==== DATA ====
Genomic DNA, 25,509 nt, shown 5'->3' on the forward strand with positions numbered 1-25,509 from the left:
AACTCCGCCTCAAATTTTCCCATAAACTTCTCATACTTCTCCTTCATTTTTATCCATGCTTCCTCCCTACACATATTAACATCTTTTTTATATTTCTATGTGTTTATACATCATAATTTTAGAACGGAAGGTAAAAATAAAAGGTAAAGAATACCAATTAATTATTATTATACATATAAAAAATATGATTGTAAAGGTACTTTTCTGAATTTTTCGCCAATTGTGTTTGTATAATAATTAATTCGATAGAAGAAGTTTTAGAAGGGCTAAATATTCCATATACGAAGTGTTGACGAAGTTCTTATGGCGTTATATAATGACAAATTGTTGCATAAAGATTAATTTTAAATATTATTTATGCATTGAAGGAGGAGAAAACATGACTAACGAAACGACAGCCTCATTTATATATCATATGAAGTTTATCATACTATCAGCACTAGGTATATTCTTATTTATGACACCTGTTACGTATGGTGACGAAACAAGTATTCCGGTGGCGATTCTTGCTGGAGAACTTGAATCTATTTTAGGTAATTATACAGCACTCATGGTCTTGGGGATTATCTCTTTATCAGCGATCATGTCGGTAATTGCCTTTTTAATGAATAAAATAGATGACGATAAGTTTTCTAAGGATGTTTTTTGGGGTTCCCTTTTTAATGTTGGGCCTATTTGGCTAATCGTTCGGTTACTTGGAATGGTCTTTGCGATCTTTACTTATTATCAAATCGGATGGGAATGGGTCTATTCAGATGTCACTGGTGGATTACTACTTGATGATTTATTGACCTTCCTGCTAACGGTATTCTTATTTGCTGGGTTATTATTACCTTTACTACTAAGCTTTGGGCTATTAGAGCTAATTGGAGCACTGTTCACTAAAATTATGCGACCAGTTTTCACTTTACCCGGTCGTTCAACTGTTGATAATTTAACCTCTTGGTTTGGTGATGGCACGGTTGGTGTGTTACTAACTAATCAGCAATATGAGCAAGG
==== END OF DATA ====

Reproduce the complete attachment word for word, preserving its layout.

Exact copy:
Genomic DNA, 25,509 nt, shown 5'->3' on the forward strand with positions numbered 1-25,509 from the left:
AACTCCGCCTCAAATTTTCCCATAAACTTCTCATACTTCTCCTTCATTTTTATCCATGCTTCCTCCCTACACATATTAACATCTTTTTTATATTTCTATGTGTTTATACATCATAATTTTAGAACGGAAGGTAAAAATAAAAGGTAAAGAATACCAATTAATTATTATTATACATATAAAAAATATGATTGTAAAGGTACTTTTCTGAATTTTTCGCCAATTGTGTTTGTATAATAATTAATTCGATAGAAGAAGTTTTAGAAGGGCTAAATATTCCATATACGAAGTGTTGACGAAGTTCTTATGGCGTTATATAATGACAAATTGTTGCATAAAGATTAATTTTAAATATTATTTATGCATTGAAGGAGGAGAAAACATGACTAACGAAACGACAGCCTCATTTATATATCATATGAAGTTTATCATACTATCAGCACTAGGTATATTCTTATTTATGACACCTGTTACGTATGGTGACGAAACAAGTATTCCGGTGGCGATTCTTGCTGGAGAACTTGAATCTATTTTAGGTAATTATACAGCACTCATGGTCTTGGGGATTATCTCTTTATCAGCGATCATGTCGGTAATTGCCTTTTTAATGAATAAAATAGATGACGATAAGTTTTCTAAGGATGTTTTTTGGGGTTCCCTTTTTAATGTTGGGCCTATTTGGCTAATCGTTCGGTTACTTGGAATGGTCTTTGCGATCTTTACTTATTATCAAATCGGATGGGAATGGGTCTATTCAGATGTCACTGGTGGATTACTACTTGATGATTTATTGACCTTCCTGCTAACGGTATTCTTATTTGCTGGGTTATTATTACCTTTACTACTAAGCTTTGGGCTATTAGAGCTAATTGGAGCACTGTTCACTAAAATTATGCGACCAGTTTTCACTTTACCCGGTCGTTCAACTGTTGATAATTTAACCTCTTGGTTTGGTGATGGCACGGTTGGTGTGTTACTAACTAATCAGCAATATGAGCAAGG